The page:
Historians Tackle the Present in Six Late-Breaking Sessions at AHA18

In the past year, historians have frequently been called upon to make meaning of news. From Confederate monuments and statues around the country to President Donald Trump’s travel ban executive orders, historians have answered the call to provide historical perspective and analysis. As AHA executive director Jim Grossman wrote recently in Perspectives, the assumption that “historians should have a voice in public culture and in public policy” is a guiding principle for the AHA’s agenda. 

Secretary of State Rex Tillerson visited the Demilitarized Zone between North and South Korea in March 2017. Late-breaking sessions at the 2018 AHA annual meeting address current national and international issues, including the North Korean nuclear missile crisis. US Department of State

In this spirit, for the first time, the 2018 AHA annual meeting includes a set of member-proposed late-breaking sessions—comprised of historians, public officials, and activists—that speak to current national and international issues and controversies within the discipline. The sessions address some of the biggest headlines of 2017: the North Korean nuclear crisis, the independence referendum in Catalonia, and the Trump administration’s efforts to undermine nearly a century of federal regulatory authority, among others. Selected from proposals submitted just a few months before the meeting, the six sessions are shining examples of historians’ ability to respond quickly and thoughtfully to breaking news.

1. The North Korean Nuclear Crisis

Historians’ voices are often drowned out in the deluge of cable and social media quick takes. The lack of sophisticated, in-depth historical analysis of issues of extreme importance—perhaps to human survival itself—prompted several historians to propose “The North Korean Nuclear Crisis in History.” Chair Mitchell Lerner (Ohio State Univ.) notes that current media coverage of the crisis “has fixated on personalities and psychologies to the detriment of understanding the deep historical currents at work.” “We seem to be moving ever closer to a possible conflict that would have absolutely devastating consequences,” says Lerner, “and yet we rarely hear discussion of the long-term cultural, institutional, ideological, and geopolitical forces that brought us to this point.”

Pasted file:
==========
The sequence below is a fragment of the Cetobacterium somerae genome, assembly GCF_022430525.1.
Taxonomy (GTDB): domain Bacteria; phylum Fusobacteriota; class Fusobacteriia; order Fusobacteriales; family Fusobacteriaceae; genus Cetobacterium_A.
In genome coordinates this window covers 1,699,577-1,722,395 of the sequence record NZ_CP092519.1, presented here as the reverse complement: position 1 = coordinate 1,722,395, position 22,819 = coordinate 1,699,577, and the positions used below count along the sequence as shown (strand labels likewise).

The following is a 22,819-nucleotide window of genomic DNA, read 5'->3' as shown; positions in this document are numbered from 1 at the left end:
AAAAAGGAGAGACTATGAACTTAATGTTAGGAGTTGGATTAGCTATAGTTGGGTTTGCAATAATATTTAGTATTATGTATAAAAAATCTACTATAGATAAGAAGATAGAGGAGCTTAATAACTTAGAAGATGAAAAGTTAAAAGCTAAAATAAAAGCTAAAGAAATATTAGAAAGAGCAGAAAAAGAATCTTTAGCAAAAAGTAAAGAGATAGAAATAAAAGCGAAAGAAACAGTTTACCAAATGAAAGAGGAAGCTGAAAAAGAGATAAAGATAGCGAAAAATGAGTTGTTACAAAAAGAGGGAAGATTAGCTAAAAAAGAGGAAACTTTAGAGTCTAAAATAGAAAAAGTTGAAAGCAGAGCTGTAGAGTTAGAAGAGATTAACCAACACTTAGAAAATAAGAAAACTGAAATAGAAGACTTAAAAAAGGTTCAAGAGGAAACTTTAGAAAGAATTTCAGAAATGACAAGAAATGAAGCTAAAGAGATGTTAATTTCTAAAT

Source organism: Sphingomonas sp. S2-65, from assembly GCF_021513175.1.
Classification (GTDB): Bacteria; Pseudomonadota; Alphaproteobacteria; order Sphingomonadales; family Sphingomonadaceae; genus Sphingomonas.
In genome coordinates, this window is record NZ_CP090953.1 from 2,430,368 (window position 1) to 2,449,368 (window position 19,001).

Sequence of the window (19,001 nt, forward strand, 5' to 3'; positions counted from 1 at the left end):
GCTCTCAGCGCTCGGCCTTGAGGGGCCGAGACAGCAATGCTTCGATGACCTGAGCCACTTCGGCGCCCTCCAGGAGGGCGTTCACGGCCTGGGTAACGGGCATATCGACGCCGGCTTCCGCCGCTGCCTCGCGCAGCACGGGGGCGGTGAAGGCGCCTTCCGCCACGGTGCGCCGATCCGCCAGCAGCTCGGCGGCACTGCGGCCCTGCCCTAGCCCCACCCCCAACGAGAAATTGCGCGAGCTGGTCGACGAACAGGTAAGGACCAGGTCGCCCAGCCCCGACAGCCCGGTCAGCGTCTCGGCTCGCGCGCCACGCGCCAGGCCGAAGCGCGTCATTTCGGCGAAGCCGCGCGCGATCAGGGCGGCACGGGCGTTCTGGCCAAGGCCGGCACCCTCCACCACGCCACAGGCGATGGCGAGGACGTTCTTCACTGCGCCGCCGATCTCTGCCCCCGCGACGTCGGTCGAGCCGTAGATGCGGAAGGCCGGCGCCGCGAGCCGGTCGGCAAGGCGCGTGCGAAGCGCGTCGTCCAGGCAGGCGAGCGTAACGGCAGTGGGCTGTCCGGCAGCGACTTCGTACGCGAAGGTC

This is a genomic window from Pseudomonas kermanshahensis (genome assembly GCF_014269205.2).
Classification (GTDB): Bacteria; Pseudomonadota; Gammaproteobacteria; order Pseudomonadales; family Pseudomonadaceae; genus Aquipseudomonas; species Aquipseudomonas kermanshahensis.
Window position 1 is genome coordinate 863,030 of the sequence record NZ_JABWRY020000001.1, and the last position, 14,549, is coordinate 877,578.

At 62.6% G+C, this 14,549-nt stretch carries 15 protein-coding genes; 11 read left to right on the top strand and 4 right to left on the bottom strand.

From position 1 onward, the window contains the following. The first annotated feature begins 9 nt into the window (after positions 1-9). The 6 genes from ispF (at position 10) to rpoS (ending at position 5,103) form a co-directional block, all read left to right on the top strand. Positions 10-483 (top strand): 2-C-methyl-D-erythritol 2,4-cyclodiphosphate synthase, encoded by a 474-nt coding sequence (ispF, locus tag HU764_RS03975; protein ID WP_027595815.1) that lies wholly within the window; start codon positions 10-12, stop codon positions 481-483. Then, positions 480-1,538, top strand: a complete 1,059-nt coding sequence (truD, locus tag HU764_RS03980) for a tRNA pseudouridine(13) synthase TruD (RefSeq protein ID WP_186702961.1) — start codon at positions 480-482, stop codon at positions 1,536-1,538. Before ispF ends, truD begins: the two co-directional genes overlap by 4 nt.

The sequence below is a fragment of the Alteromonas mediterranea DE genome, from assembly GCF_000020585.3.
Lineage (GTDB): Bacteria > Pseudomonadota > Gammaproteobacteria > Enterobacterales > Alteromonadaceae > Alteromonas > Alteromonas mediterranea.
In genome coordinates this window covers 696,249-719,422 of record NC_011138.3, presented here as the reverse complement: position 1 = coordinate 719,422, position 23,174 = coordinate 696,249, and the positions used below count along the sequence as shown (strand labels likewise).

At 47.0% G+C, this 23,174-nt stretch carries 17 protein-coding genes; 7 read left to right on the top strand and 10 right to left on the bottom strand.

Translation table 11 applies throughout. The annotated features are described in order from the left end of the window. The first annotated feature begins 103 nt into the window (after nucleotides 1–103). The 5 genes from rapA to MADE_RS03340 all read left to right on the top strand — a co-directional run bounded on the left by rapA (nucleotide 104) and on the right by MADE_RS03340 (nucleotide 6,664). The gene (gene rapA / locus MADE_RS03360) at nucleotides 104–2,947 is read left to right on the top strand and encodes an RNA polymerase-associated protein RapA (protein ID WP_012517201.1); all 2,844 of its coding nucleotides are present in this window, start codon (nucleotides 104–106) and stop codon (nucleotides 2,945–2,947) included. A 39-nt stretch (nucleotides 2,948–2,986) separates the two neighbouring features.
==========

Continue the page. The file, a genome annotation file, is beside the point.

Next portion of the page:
2. Catalan Nationalism in Historical Context

Contextualizing Catalonia: The History of Catalan Nationalism and the Spanish Constitution with Respect to the 1st of October” explores the historical forces that, says panelist James Stout (Univ. of California, San Diego), gave rise to “grandmothers fighting with riot police to cast a ballot” on October 1 in the Catalonia region of Spain. Organized by members of the Association for Spanish and Portuguese Historical Studies, the session, says Stout, seeks to set straight “many misunderstandings regarding Catalan nationalism, particularly in regard to the resurgence of xenophobic nationalisms that have characterized politics in Europe and the United States recently.”

3. Historians on The Vietnam War